Place branding, place management, place marketing, strategic spatial development, public-private place partnerships, all synonyms describing one thing – the application of business principles to place. The language and conventions of business have spread across the world, to places of all scales, from district centre management through to nation branding. This widespread extension of market principles to places (districts, towns, cities, regions, countries and even continents) is not without critics, with many economists explaining that it is firms that compete not places. Nevertheless, those charged with place leadership chant the mantra of place competition, hence the expanding business of place. Continue reading
Cumbiamba La Pollera Colora. 7 de diciembre 2005. Carnaval de Barranquilla
by Claudia Rojas
Last week while surfing the web, I found out that Barranquilla, Colombia, was selected “American’s Capital of Culture 2013”. For those who keep track of the cultural move in the Caribbean, I guess the award was not a surprise. On the contrary, it was an acknowledgment to the city, which has been a cultural symbol for many years now.
When the International Bureau of Cultural Capitals announced the recognition, its President, Xavier Tudela, argued that the city was chosen due to its “clear commitment to make culture a strategic element of social cohesion, civic revitalization, economic development and international promotion” (1). Even if the city as a whole is a cultural hub in the Caribbean, its main event is the Carnival of Barranquilla. The Carnival, having a history of more than three centuries, has been declared a masterpiece of the oral and intangible heritage of humanity by UNESCO. Continue reading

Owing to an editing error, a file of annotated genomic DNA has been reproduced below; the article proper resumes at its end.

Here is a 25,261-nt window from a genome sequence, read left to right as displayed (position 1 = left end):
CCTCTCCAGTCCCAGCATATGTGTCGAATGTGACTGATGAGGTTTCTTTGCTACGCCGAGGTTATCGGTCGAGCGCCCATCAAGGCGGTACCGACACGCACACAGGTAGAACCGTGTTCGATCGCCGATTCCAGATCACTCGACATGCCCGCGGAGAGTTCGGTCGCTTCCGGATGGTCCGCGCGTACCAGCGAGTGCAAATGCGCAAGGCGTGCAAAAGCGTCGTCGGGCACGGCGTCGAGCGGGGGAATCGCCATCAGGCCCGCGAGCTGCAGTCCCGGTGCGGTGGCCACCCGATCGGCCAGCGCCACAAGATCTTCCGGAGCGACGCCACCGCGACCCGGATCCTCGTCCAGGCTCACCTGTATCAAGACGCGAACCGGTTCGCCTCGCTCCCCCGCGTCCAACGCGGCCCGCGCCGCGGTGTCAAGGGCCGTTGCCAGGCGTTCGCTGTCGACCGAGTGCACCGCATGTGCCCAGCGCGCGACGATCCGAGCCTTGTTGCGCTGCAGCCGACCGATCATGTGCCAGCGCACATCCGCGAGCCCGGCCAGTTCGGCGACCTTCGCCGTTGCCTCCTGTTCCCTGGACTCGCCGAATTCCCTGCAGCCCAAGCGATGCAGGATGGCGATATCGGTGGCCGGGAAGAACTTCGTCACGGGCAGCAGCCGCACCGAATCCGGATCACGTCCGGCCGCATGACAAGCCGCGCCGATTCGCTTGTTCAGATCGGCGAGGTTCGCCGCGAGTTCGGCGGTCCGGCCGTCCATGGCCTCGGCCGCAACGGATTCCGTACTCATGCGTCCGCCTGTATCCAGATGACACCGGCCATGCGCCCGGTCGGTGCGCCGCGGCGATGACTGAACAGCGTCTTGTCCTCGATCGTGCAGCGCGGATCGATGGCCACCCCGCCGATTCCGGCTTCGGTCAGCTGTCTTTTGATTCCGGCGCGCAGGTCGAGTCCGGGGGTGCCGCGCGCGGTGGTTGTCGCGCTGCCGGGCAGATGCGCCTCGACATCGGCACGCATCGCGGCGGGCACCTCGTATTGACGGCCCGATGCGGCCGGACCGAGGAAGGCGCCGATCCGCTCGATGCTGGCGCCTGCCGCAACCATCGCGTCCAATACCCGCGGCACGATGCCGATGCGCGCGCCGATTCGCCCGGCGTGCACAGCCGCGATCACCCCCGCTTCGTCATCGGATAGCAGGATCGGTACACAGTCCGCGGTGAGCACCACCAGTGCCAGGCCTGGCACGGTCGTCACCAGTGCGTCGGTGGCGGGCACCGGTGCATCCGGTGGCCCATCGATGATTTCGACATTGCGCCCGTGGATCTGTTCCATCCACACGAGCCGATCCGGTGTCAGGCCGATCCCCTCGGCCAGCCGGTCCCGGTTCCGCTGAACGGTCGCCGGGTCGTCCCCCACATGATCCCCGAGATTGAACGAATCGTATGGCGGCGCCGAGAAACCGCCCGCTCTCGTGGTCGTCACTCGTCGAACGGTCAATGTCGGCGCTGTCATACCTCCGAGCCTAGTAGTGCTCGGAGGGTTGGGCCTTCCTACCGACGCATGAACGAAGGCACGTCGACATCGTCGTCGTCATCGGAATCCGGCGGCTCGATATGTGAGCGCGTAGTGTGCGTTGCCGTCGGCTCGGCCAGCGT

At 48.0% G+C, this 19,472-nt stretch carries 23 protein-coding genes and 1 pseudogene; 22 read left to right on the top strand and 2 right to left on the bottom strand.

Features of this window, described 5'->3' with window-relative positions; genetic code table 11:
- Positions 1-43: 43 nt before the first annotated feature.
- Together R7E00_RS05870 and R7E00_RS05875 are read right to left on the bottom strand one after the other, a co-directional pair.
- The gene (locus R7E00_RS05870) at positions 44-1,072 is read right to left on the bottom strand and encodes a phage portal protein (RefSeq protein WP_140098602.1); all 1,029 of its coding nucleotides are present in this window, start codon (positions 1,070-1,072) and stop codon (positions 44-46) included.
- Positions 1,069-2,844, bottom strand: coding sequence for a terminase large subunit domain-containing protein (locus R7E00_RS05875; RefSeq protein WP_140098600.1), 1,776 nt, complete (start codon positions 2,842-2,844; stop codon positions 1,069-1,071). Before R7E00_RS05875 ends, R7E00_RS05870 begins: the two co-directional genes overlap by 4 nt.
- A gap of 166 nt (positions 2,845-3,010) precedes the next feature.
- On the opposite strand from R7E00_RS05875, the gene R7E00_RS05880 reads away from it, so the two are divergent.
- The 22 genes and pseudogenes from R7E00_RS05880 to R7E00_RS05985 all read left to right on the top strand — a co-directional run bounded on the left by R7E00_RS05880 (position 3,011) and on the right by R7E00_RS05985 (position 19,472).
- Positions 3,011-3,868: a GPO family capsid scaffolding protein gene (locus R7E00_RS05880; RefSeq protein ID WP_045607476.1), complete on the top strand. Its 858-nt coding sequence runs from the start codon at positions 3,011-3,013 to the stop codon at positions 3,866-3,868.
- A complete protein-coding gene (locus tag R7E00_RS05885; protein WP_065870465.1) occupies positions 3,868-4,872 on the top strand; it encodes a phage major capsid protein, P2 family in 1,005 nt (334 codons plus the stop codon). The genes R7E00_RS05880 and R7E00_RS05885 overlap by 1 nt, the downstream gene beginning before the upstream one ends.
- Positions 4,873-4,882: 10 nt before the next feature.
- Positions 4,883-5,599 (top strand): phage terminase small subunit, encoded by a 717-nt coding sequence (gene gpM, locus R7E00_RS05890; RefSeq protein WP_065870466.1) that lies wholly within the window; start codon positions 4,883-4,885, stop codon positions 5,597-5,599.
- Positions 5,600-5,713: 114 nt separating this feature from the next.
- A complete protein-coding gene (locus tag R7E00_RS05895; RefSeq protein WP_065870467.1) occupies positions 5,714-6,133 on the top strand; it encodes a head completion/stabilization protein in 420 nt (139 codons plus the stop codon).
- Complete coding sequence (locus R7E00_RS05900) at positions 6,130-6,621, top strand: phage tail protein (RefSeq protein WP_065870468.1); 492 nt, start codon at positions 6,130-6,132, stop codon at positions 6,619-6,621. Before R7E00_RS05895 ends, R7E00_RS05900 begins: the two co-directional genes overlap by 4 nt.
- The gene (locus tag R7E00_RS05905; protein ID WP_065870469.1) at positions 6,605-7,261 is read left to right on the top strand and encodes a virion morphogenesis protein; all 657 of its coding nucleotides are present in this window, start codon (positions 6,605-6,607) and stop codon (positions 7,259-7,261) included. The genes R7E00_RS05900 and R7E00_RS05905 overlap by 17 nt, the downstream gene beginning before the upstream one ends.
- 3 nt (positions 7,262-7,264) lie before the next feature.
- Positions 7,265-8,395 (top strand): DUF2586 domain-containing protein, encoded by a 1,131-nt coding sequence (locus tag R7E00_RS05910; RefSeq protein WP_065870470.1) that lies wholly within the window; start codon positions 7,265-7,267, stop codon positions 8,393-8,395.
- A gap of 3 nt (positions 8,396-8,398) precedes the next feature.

By Hanna Lutz
It is not only companies that have become more and more aware of the importance of binding employees to them in the long term instead of only focusing on new staff and customers (Internal Employer Branding). Also city and region managers start to realize that their marketing efforts should not only involve the recruitment of skilled employees, investors, companies and tourists – but also address the residents in order to raise their identification with the city/region as well as their local or regional affiliation.
The blog entry Marketing of High-tech Regions (1): Karlsruhe “HighTech meets the Good Life” already dealt with the issue of regional cooperation and their marketing tools aiming to attract external actors such as specialized personnel. This post will present another regional cooperation, the “Nuremberg Metropolitan Region” (NMR) which focuses – besides the increase of attention in the international arena – also on the identification that its citizens themselves have with their city or region.
I have often been asked (mostly by students) what I would recommend them to read in terms of Place Branding & Marketing. I have put together a short list of recent articles (I have not included mine), that I find useful. If you have anything to add (not your own please), I’d be happy to update it in regular intervals:
By Renard Teipelke
The expert seemed quite outraged hearing my question about Frankfurt am Main’s reputation as an economically strong capital of finance that lacks the alternative style and subcultural creativity of Berlin. I moved from Germany’s capital city to Frankfurt last year and have since then engaged various people in discussions about the cities’ different image and ‘urban atmosphere’. This time, we talked to an expert who works for the business incubator and creativity center of Frankfurt, MAINRAUM, and thus must have a biased take on the issue. Nevertheless, she brought up various aspects that I would like to share with you, because I think that her arguments (even though not totally new) are a fine example for understanding a city government’s perspective on the “creative city” debate. They might also convince some of the readers to readjust their picture of Frankfurt and Berlin (as well as similar cities). Continue reading